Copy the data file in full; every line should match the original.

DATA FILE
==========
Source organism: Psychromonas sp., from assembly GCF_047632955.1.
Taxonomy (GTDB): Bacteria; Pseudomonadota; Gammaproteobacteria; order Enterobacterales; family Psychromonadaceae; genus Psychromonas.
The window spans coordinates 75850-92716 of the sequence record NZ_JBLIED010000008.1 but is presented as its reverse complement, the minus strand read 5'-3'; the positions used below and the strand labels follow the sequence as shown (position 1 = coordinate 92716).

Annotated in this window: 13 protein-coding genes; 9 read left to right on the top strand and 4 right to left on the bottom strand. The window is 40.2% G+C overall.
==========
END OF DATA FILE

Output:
Source organism: Psychromonas sp., from assembly GCF_047632955.1.
Taxonomy (GTDB): Bacteria; Pseudomonadota; Gammaproteobacteria; order Enterobacterales; family Psychromonadaceae; genus Psychromonas.
The window spans coordinates 75850-92716 of the sequence record NZ_JBLIED010000008.1 but is presented as its reverse complement, the minus strand read 5'-3'; the positions used below and the strand labels follow the sequence as shown (position 1 = coordinate 92716).

Annotated in this window: 13 protein-coding genes; 9 read left to right on the top strand and 4 right to left on the bottom strand. The window is 40.2% G+C overall.